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XIV: THE HOUSE OF LORDS PAST, PRESENT AND FUTURE
Published online by Cambridge University Press: 17 May 2019
The House of Lords when I took my seat shortly after my father's death of pneumonia in 1931 – which took place a few years before the discovery of penicillin and other antibiotics – was a very different place from what it has become over 60 years later.
- Primary source material
- Royal Historical Society Camden Fifth Series , Volume 57: THE RISE OF LABOUR AND THE FALL OF EMPIRE: THE MEMOIRS OF WILLIAM HARE, FIFTH EARL OF LISTOWEL , July 2019 , pp. 211 - 224
- Copyright © Royal Historical Society 2019
592 Robert Crewe-Milnes, 1st Marquess of Crewe (1858–1945), Liberal peer and minister; Liberal leader in the House of Lords, 1908–1923 and 1936–1944; secretary of state for India, 1910–1915; and secretary of state for the colonies, 1908–1910.
593 Oliver Kitson, 4th Baron Airedale (1915–1996), Liberal peer, deputy chairman of committees, House of Lords, 1961–1996; deputy speaker 1962–1996.
594 In 2016–2017 the average daily attendance was 484 and the number of sitting days 141.
595 This Act enabled peers to be appointed for life.
596 In 1950.
597 It was only possible for Lord Hume[sic] to become Prime Minister because he relinquished his title to sit in the Commons. Lord Stansgate (Tony Benn) was the first hereditary peer to disclaim his peerage in 1963. Alec Douglas-Home, 14th earl of Home followed suit not long afterwards.
598 Richard Onslow, 5th earl of Onslow (1876–1945), Conservative peer and minister: lord chairman of committees, 1931–1944.
599 Richard Hely-Hutchinson, 6th earl of Donoughmore (1875–1948), Conservative peer and minister, lord chairman of committees, 1911–1931.
600 Frederick Banbury, 1st Baron Banbury of Southam (1850–1936), Conservative peer.
601 Dudley Aman, 1st Baron Marley (1884–1952), Labour peer, Labour chief whip in the House of Lords, 1930–1937.
602 The Parliament Act 1911. The law came about as a consequence of the political crises between the Liberal Government and the Conservative-dominated House of Lords. The Act effectively ended the veto power of the Lords and replaced it with a delaying power of two years on bills. This was reduced to one year with the Parliament Act 1949.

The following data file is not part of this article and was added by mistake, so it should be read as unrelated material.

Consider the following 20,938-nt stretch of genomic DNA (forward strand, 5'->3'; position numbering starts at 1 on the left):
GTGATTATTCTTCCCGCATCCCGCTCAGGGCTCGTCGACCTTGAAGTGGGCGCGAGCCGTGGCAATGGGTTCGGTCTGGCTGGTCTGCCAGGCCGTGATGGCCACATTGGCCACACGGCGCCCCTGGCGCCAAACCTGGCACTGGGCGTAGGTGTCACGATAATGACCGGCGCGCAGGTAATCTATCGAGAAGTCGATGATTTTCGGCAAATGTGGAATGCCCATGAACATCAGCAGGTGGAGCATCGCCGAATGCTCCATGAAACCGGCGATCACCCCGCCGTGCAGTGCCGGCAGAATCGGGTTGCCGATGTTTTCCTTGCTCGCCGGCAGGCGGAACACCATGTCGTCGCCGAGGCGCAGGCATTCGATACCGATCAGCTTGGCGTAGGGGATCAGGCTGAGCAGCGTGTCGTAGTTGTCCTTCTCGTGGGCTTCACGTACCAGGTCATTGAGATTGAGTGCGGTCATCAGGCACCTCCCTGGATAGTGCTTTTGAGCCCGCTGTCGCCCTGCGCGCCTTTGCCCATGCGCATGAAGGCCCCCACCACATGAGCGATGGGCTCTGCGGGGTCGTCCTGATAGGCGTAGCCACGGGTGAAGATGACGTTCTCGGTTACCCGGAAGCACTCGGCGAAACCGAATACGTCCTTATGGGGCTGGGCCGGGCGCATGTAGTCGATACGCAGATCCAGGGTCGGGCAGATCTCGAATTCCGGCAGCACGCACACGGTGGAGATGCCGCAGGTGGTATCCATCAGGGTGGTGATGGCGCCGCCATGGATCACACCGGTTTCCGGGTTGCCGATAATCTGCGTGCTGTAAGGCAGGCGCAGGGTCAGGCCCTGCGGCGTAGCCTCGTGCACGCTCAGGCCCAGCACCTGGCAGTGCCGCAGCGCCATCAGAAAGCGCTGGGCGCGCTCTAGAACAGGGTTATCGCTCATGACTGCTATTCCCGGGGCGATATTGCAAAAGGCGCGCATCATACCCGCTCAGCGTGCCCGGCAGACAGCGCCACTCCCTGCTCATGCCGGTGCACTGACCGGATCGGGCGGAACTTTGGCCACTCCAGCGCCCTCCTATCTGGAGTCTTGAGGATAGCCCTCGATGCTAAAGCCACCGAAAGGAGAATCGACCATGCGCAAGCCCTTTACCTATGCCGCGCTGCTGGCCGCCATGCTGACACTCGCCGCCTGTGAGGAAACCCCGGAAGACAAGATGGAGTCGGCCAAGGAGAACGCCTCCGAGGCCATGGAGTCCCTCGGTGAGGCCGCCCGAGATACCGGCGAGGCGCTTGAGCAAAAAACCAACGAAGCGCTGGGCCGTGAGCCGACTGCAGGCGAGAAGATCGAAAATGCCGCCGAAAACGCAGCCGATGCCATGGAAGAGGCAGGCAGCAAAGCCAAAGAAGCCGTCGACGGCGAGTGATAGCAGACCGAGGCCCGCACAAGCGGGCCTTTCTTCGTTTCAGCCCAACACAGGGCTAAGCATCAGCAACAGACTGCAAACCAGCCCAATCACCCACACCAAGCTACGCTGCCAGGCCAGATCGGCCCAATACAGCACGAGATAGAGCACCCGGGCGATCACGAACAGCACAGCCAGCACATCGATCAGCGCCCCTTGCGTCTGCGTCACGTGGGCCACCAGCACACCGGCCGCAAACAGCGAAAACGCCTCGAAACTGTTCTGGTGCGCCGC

603 Listowel was a parliamentary secretary to the Ministry of Agriculture and Fisheries from November 1950 till October 1951.
604 George Brown, later Lord George-Brown (1914–1985), trades unionist and later Labour MP and minister. Brown was not secretary of National Union of Agricultural and Allied Workers, but did do some work with agricultural workers through the Transport and General Workers’ Union and sat on the War Agricultural Executive. He also served as a parliamentary secretary to the Ministry of Agriculture and Fisheries, 1947–1951; later first secretary of state, 1964–1966; foreign secretary, 1966–1968; and deputy leader of the Labour Party, 1960–1970.
605 Edward Russell, 26th Baron de Clifford (1907–1982). In 1935 Lord de Clifford was involved in a car collision, which resulted in the death of the other driver. As a peer he could only be tried in the House of Lords. The Lord Chancellor, the 1st Viscount Hailsham, as Lord High Steward, presided over the trial which delivered an acquittal. This was the last such trial and the Criminal Justice Act 1948 among other measures abolished the right of peers to be tried in the Lords.
606 William Lewis, 3rd Baron Merthyr (1901–1977), lord chairman of committees, 1957–1965.
607 Francis Pakenham, 7th earl of Longford (1905–2001), Labour peer and minister; leader of the House of Lords, 1964–1968, and secretary of state for the colonies, 1965–1966.
608 Peter Carington, 6th Baron Carrington (1919–2018), Conservative peer and minister; Conservative leader in the House of Lords, 1963–1970 and 1974–1979, and foreign secretary, 1979–1982.
609 Without dissent.
610 The seat of the lord chancellor, and since 2006 that of the lord speaker in the chamber of the House of Lords.
611 Thomas de Grey, 2nd Baron Walsingham (1748–1818), MP, peer and minister; lord chairman of committees, 1794–1814.
612 Morys Bruce, 4th Baron Aberdare (1919–2005), Conservative peer; lord chairman of committees, 1976–1992.
613 Later King George IV.
614 Priscilla Buchan, Baroness Tweedsmuir of Belhelvie (1915–1978), Conservative MP and later peeress and minister; minister of state in the Scottish Office, 1970–1972; deputy chair of committees, 1974–1977; and chair of the select committee on European Communities, 1974–1977.
615 The House of Lords Act 1999 removed hereditary peers from being able to sit in the Lords with the exception of 92 hereditary peers elected among their number and those holding the offices of earl marshal and lord great chamberlain.
616 Michael Foot (1913–2010), Labour MP and minister; leader of the opposition and leader of the Labour Party, 1980–1983.
617 Enoch Powell (1912–1998), Conservative MP (and later an Ulster Unionist MP) and minister; financial secretary to the Treasury, 1957–1958.
618 The War Crimes Act 1991.
619 Reforms since 2005 have seen the roles and powers of the lord chancellor change. There is now a secretary of state for justice and a Ministry of Justice; a lord speaker to preside over the Lords. The positions of the lord chancellor and justice secretary have been held by the same person recently, who came from the House of Commons.